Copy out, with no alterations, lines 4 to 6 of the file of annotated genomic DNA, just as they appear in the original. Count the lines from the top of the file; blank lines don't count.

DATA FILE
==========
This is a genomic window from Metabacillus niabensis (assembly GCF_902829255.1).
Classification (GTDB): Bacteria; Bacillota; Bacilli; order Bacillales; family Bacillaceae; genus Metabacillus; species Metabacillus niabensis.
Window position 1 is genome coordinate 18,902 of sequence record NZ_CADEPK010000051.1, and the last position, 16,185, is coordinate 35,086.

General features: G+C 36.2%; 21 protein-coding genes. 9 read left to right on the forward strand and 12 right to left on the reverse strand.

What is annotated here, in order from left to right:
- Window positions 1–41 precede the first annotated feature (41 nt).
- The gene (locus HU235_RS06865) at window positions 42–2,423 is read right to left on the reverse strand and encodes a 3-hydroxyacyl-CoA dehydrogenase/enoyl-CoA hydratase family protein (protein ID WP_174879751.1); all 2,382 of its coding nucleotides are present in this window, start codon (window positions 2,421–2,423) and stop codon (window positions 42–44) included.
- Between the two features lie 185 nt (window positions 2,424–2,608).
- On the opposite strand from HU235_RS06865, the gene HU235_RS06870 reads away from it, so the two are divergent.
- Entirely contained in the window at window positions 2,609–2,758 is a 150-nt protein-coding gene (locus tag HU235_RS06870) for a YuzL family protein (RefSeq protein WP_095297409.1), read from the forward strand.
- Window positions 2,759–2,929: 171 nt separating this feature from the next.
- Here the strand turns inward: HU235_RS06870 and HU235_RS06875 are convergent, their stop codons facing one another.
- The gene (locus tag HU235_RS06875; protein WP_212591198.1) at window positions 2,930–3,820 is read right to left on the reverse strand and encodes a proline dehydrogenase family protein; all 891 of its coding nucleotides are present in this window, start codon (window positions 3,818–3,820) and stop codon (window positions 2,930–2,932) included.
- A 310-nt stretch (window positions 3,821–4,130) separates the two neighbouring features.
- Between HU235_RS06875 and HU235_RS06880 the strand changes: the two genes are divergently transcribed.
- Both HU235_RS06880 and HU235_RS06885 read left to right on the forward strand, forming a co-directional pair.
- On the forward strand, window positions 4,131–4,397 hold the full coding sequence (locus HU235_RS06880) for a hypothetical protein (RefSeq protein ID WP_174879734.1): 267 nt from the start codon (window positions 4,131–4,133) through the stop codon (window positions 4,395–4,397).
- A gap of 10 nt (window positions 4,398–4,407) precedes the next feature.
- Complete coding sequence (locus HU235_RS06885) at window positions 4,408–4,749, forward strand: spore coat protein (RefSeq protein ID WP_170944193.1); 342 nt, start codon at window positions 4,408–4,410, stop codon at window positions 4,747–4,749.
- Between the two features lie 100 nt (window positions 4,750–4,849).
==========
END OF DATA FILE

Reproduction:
General features: G+C 36.2%; 21 protein-coding genes. 9 read left to right on the forward strand and 12 right to left on the reverse strand.

What is annotated here, in order from left to right:
- Window positions 1–41 precede the first annotated feature (41 nt).